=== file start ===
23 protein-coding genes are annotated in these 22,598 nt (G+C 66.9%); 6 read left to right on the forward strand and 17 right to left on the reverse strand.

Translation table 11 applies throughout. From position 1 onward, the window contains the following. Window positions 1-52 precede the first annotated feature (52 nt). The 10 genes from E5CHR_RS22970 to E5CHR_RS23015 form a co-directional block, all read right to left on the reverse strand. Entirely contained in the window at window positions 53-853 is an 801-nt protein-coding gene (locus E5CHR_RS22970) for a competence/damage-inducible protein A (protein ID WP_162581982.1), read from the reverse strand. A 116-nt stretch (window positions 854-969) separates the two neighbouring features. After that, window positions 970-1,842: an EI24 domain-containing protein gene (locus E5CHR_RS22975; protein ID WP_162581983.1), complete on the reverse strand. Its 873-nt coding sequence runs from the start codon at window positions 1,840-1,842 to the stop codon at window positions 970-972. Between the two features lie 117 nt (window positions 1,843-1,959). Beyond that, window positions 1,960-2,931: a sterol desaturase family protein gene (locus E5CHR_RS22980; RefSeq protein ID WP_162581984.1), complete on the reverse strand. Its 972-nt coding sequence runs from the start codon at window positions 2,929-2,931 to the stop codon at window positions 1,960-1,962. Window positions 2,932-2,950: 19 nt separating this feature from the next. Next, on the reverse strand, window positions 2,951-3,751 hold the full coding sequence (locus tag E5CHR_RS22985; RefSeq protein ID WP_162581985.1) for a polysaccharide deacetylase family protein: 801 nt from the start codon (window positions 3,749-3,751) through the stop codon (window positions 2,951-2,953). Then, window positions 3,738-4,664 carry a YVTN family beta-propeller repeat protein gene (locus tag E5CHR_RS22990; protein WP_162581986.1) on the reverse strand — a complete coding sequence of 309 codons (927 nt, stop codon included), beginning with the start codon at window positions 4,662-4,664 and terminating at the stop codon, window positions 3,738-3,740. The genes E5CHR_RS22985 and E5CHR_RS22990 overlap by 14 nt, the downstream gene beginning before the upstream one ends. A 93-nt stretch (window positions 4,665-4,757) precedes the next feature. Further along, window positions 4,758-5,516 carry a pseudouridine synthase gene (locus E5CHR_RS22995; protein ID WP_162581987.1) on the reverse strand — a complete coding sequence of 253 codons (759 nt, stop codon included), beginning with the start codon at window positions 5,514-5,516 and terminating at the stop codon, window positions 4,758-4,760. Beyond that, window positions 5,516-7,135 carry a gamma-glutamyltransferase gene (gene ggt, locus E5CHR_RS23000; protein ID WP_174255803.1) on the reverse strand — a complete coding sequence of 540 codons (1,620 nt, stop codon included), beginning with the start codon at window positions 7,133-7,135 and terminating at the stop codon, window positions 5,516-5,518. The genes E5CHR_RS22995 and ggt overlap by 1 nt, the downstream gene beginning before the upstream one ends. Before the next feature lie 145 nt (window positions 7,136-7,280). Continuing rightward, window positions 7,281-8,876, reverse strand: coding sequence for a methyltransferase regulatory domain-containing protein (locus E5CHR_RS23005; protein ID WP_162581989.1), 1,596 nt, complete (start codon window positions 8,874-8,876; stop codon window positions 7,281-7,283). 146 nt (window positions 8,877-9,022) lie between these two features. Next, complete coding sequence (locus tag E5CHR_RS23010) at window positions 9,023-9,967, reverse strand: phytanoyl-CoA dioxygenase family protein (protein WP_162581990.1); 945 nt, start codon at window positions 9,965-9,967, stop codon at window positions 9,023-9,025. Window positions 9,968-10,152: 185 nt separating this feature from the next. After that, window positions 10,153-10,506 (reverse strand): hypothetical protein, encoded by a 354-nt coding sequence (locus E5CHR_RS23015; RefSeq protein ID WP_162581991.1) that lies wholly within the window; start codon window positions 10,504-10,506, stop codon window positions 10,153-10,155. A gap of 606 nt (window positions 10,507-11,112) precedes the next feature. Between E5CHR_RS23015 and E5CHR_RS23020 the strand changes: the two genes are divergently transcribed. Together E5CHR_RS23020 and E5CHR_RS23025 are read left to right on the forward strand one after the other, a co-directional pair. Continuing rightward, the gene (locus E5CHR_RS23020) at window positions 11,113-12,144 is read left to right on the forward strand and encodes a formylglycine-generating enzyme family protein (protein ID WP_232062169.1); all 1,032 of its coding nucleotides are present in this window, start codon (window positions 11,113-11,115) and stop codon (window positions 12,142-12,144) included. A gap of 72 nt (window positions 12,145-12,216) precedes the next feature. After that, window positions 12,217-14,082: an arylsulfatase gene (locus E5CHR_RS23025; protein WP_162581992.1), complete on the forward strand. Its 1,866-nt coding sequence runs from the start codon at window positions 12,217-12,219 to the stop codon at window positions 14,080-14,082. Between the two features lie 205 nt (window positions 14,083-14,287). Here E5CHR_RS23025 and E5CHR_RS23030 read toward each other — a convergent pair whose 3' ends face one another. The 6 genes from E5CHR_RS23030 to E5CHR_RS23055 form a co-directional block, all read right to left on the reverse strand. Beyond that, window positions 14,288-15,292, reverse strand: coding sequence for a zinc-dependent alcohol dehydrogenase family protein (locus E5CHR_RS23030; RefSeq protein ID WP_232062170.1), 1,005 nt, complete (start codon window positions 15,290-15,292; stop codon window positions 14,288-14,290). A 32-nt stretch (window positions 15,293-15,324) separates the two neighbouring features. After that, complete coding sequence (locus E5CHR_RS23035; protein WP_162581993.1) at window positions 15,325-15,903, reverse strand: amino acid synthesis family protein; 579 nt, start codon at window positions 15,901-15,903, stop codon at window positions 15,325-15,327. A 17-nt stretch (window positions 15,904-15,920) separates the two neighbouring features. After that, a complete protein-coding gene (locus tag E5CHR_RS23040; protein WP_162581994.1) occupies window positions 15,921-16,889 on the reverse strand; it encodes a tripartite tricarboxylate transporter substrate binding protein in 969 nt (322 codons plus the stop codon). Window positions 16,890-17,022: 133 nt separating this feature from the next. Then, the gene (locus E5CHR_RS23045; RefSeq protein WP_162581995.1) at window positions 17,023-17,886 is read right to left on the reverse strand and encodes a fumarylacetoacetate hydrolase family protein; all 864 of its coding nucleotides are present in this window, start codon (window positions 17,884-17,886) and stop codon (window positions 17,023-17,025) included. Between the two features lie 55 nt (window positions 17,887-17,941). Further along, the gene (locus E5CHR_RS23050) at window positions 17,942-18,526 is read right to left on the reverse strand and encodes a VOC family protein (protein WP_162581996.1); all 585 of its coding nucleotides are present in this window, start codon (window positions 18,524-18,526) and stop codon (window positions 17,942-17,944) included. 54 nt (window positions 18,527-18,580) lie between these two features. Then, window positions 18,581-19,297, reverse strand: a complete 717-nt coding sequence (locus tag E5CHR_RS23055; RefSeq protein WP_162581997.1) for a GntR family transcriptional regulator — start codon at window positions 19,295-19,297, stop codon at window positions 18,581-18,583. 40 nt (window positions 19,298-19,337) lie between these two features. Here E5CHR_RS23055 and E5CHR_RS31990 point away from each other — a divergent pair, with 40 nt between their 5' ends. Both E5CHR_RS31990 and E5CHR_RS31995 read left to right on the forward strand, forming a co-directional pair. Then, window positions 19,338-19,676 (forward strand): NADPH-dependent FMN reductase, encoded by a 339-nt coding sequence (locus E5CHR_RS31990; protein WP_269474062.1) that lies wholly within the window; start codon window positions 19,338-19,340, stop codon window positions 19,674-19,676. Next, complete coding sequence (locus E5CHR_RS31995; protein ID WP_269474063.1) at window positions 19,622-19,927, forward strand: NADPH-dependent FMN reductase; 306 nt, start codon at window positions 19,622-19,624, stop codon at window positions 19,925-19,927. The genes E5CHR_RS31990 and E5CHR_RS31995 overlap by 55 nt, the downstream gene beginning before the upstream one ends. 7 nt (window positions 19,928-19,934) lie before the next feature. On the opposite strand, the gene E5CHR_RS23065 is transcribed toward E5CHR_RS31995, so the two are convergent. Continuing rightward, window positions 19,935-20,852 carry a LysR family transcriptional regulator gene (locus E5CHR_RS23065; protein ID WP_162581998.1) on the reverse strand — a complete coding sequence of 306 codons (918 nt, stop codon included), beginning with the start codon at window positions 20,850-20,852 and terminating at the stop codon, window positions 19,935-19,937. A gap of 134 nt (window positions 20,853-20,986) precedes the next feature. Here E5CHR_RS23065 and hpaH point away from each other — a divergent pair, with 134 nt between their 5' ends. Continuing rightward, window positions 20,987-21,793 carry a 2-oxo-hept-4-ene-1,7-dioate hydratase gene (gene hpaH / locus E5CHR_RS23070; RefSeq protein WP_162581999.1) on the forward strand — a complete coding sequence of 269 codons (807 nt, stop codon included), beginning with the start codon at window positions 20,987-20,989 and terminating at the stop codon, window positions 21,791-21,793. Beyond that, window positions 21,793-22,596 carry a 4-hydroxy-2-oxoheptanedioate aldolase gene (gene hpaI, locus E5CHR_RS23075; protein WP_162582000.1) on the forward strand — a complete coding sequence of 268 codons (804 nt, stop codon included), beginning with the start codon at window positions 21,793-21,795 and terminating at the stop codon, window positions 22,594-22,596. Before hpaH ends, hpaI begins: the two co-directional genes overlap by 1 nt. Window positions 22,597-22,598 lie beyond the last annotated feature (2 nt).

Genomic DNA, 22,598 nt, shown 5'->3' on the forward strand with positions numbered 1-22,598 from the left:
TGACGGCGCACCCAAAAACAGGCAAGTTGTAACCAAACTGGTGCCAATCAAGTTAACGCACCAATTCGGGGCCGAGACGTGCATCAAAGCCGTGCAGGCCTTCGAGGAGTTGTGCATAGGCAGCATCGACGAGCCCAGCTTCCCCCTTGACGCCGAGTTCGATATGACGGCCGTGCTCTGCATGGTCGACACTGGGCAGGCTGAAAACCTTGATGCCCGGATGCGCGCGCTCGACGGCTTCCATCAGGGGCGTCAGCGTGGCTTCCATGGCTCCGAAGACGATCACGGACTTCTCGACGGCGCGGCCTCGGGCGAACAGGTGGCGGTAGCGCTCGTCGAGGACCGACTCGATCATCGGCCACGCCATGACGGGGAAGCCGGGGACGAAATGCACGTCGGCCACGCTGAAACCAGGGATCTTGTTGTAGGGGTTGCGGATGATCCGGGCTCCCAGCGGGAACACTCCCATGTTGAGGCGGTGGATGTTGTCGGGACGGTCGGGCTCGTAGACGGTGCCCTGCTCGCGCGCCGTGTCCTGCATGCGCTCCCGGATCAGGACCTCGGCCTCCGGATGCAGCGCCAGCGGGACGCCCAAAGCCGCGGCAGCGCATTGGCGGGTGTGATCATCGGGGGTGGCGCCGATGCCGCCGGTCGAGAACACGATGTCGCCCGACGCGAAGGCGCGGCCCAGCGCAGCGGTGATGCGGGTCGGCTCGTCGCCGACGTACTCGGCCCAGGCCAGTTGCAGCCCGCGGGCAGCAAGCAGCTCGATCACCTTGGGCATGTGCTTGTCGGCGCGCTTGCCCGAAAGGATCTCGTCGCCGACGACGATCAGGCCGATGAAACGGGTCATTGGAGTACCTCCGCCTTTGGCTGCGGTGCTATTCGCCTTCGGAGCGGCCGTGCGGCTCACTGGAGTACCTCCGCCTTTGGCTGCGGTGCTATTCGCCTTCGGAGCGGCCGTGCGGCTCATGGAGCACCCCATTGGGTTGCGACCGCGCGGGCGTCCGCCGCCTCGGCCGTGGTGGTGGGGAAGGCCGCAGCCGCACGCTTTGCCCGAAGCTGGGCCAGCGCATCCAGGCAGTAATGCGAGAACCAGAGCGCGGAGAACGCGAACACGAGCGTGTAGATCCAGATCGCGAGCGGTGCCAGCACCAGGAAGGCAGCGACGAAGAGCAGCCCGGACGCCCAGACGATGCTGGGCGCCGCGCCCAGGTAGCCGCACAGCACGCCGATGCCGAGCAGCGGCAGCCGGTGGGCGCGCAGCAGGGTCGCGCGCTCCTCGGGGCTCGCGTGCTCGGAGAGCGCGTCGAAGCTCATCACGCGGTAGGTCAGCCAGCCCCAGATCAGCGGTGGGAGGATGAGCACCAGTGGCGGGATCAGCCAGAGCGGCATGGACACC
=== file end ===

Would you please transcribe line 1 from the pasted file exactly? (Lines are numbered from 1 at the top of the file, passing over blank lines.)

23 protein-coding genes are annotated in these 22,598 nt (G+C 66.9%); 6 read left to right on the forward strand and 17 right to left on the reverse strand.